Proposed new insurance norms may adversely impact mergersJuly 3rd, 2011 - 12:45 pm ICT by IANS
Chennai, July 3 (IANS) India’s insurance regulator may be attempting to override legal provisions while also seeking to prevent promoters from exiting ventures within 10 years of starting operations, experts feel.
Their cause of concern is the recent draft guidelines issued by the Insurance Regulatory and Development Authority — formally titled the IRDA (Issues of Capital and Disclosure Requirements for Life Insurance Companies) Regulations, 2011.
The proposed regulations are to govern the initial public offering by life insurers or for dilution of stake by the promoters. The insurance regulator has called for comments and views on the draft regulations before finalising the same.
“According to its apparent tenor, the proposed regulations would prevent promoters from exiting their venture or roping in new partners within 10 years of operations,” said D. Varadarajan, a Supreme Court lawyer specialising in company and insurance laws.
As per the draft regulations, promoters of life insurance companies can dilute or divest their holdings after 10 years of operations by:
- issuing capital under the inter-corporate deposit regulations;
- divesting equity through inter-corporate deposit regulations; and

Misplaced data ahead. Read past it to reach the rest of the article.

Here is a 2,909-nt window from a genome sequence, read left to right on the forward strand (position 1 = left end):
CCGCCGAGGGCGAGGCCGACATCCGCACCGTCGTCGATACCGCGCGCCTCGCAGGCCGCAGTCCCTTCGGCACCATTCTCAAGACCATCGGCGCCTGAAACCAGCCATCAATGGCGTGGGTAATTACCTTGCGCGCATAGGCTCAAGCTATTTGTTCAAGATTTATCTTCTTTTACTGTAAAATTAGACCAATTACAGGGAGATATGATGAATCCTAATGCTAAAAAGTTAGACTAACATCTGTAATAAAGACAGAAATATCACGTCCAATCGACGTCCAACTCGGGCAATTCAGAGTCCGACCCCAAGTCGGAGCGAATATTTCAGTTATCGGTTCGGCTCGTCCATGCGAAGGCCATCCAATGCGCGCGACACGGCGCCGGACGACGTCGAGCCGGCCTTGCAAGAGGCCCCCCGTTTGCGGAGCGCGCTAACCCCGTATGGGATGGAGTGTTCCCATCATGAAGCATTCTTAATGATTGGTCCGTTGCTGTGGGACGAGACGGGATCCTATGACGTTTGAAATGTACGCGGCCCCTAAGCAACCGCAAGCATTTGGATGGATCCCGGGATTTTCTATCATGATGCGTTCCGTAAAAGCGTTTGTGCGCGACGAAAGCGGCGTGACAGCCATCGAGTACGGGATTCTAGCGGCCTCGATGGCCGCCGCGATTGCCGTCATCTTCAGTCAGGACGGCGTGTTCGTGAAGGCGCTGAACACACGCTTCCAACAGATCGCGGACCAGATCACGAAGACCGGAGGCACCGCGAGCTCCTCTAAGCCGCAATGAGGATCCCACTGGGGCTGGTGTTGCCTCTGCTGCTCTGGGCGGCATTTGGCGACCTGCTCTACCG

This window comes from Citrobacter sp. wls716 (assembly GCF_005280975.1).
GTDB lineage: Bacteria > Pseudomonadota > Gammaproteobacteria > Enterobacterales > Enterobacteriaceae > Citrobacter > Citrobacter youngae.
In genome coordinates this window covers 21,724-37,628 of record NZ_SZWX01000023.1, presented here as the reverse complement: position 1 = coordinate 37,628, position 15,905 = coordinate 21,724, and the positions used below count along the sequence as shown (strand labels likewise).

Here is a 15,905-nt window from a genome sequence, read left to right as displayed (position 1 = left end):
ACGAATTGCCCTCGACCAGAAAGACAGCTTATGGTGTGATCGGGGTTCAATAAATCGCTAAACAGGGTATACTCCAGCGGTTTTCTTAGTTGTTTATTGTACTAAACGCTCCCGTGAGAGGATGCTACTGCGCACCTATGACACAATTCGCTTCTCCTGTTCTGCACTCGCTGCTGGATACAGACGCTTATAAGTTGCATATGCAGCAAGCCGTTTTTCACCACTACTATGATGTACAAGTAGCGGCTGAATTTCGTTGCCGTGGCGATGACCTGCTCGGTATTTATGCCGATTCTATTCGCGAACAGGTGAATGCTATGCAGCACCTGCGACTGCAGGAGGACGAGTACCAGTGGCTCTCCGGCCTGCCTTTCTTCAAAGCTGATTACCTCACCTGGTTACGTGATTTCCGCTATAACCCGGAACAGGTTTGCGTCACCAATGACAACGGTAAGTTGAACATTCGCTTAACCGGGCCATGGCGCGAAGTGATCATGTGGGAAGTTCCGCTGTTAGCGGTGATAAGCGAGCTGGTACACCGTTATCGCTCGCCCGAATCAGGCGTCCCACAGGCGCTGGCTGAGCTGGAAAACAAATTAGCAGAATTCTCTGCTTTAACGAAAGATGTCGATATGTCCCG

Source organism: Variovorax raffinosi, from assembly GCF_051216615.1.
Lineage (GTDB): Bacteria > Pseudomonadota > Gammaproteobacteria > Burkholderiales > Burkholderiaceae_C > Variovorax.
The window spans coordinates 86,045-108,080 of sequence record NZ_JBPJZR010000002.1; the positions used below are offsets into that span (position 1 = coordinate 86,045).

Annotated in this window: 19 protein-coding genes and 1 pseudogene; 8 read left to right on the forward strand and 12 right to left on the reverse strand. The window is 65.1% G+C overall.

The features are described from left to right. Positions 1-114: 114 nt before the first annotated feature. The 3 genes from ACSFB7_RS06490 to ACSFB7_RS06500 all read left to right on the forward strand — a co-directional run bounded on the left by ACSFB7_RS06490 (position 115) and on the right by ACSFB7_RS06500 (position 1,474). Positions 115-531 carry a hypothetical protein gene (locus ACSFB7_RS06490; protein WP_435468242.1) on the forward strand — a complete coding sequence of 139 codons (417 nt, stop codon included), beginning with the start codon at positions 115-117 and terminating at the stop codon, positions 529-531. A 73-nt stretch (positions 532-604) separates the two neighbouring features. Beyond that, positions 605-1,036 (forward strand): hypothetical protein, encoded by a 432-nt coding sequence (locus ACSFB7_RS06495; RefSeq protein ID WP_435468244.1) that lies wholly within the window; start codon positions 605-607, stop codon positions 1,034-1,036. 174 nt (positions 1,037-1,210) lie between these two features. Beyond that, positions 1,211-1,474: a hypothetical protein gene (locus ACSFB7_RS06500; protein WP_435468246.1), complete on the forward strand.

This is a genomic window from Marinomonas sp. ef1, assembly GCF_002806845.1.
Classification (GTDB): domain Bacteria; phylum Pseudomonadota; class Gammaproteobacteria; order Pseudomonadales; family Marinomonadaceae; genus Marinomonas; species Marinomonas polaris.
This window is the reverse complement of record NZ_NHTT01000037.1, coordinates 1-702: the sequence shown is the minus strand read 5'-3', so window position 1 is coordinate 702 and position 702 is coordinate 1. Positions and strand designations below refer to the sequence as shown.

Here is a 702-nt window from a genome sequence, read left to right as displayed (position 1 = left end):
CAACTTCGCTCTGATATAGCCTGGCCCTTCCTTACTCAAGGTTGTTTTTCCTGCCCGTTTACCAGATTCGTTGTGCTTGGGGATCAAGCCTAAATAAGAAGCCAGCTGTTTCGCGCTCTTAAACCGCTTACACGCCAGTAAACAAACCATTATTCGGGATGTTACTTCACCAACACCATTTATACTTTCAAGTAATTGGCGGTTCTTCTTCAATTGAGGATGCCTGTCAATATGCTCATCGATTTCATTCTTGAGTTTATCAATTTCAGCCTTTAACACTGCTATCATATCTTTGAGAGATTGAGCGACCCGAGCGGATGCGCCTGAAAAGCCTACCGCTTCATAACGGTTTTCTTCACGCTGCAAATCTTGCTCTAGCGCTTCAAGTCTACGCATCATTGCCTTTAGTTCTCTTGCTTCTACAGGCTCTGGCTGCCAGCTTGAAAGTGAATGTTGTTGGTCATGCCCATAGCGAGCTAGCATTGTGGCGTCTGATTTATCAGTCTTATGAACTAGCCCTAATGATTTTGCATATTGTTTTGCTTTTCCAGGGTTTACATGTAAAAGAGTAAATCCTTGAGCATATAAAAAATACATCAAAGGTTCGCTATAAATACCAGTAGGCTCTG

- issuing capital or divesting through other means.
The catch lies in the fact that under the proposed norms, the 10-year operations clause may become mandatory for insurance companies proposing to raise capital through a public issue under inter-corporate deposit norms, or if a promoter intends to reduce stake.
Experts maintain while the Insurance Act does not bar insurers from going public within 10 years of operations, the regulator may interpret the new norms as though the 10-year operations clause is mandatory, which could hit their future plans to raise money.
The Insurance Act has two sections on transfer of shares. Section 6A requires prior nod for transfer of stakes above five percent and Section 6AA deals with public issue or divestment by promoters after 10 years to bring down their holding to 26 percent.
“Section 6A of the act expressly provides for transfer of shares when the shareholding is below five percent, without the permission of the regulator. Any transfer in excess of five percent requires the regulator’s permission,” an insurance expert said.
But the draft regulations, if they come into force, may restrict any stake transfer during the first 10 years of operations.
“The ambit of Section 6A is entirely different. For all purposes, a lock-in period of 10 years as proposed by the insurance regulator as per norms can’t be stipulated here,” Varadarajan told IANS.
He further said Section 6AA comes into play only when insurance companies go for public issues or when promoters have to dilute their holdings after 10 years of operations.
Industry officials conceded as prudent the licensing regulation that bans promoters from transferring or diluting their stakes during first five years of operations to ensure that only serious players enter the business.
(Venkatachari Jagannathan can be reached at firstname.lastname@example.org and email@example.com)
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Tags: dilution, disclosure requirements, draft guidelines, draft regulations, initial public offering, insurance act, insurance laws, insurance regulator, insurance regulatory and development authority, legal provisions, life insurance companies, life insurers, new insurance, new partners, norms, promoters, section 6a, supreme court lawyer, transfer of shares, varadarajan